According to Dr. Hezron Mogaka, the theme leader Natural Resources and Eco-systems services, ASARECA, the philosophy behind the innovations is using available water efficiently to increase water catchment and moisture content.  “This can be achieved through replenishing practices such as re-forestation, enhanced grass cover, terracing, Tumbukiza pits and manure production to enhance soil fertility,” says Dr. Mogaka. “Soil that is protected, is fertile and has adequate moisture content easily supports crop and livestock production because it is not vulnerable to soil erosion.” In addition, the project is designed to address the three pillars of climate smart agriculture at a landscape level which are: increased agricultural productivity at farm level, enhanced watershed resilience to climate-induced stresses, and reduction on emissions from agricultural practices.

Courtesy of their acquired capacity to improve their soils, harvest water, retain it in the soil, farmers in the watersheds are producing 25T/ha of onion, 20 T/ha of tomato, 30,000 cabbages/ha leading to income improvement to the tune of US$ 729 at landscape level from vegetables.  They have been introduced to a new variety of amarunthus through vegetative multiplication. This variety is perennial while others are seasonal and is important for household nutrition and health.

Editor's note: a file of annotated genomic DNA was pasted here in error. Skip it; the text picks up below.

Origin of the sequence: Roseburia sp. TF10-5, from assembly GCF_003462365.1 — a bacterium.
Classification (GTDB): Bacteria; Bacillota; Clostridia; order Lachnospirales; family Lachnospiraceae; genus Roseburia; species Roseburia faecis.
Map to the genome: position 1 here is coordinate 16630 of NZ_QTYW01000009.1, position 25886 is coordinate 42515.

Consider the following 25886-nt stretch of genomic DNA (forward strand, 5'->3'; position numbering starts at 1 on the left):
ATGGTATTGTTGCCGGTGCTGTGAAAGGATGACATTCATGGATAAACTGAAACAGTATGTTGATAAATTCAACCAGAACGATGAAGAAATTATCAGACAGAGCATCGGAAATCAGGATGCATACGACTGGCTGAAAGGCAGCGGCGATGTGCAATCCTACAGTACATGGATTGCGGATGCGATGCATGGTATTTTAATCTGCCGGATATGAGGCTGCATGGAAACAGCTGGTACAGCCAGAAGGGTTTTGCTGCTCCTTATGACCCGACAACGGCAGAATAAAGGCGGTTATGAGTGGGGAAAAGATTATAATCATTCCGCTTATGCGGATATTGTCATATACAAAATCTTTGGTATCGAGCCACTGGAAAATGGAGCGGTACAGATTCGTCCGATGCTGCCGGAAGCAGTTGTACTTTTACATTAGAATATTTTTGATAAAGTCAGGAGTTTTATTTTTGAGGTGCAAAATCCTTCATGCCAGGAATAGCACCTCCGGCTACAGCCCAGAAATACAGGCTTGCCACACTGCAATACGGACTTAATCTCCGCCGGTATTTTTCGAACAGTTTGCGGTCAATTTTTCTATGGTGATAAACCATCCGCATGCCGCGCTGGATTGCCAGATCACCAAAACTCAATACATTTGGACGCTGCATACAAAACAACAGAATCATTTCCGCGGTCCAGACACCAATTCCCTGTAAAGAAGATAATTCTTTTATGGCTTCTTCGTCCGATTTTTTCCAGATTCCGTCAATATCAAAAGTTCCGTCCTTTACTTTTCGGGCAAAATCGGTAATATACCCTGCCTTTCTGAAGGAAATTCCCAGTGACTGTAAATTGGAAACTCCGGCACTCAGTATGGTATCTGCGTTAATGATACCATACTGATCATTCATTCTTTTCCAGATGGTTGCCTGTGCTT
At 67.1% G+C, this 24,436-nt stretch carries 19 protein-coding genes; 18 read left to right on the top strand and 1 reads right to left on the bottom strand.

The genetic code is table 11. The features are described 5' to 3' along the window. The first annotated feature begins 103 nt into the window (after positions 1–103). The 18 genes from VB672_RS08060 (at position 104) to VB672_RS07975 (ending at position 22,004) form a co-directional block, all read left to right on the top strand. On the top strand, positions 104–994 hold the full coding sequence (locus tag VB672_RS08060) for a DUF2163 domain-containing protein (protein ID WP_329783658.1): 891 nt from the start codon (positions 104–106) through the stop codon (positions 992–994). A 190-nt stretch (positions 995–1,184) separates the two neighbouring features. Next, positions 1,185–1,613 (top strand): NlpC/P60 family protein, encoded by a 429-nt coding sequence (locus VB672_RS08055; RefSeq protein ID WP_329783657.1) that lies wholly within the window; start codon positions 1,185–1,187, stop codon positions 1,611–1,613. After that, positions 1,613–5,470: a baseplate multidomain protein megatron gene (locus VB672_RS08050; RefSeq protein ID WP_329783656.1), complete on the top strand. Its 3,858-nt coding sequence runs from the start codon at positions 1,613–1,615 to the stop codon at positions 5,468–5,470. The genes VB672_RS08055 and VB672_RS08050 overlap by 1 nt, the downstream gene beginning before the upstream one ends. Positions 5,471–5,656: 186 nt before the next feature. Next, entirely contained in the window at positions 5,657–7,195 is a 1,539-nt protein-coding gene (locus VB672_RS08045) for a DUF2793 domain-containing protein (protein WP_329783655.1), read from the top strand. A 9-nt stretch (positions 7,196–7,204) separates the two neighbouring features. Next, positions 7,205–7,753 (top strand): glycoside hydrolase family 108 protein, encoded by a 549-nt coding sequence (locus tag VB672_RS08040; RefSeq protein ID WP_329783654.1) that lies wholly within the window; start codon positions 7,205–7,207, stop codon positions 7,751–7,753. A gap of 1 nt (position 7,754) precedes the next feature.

According to Jean Pierre Twagirayesu, the ISABU scientist in charge of the project, a total of 403 farmers (246 F) have diversified to produce improved climbing bean varieties namely: AND10, MUHORO, G13607 and MAC44 at Kibimba and three improved bush bean varieties INAMUNUHIRE (IZO201245), AKARYOSHE (Mooore88002) and MBUNDUGURU) at Muhembuzi in 2.3 ha and are realizing increased income of at least US$ 450 at farmer level from beans.  A group of 4 farmers have been facilitated to establish banana plantation on 1 ha with nutrient rich water from fishponds as a main supply channel.

To ensure that farmers benefit from a total package of value chain approach, eight (8) researchers at ISABU have been trained to make business plans, skills that are to be passed on to the farmers through extension and outreach. A module on carbon smart agro-forestry, livestock management and knowledge smart beans and vegetable production, water smart management practices and fish farming have been produced to train initially 60 farmers. Information has been made available at the project sites on trends and changes in water demand, market opportunities and barriers to enterprise diversification and value addition, gender roles and participation in AWM.

Before the project, the population was not harnessing water from the existing eight run-down fishponds optimally, including using it for irrigation. The activities in the valley were stand alone, because the farmers had no clue of the benefits of integration.

Date Published: 
Saturday, 09 April 2016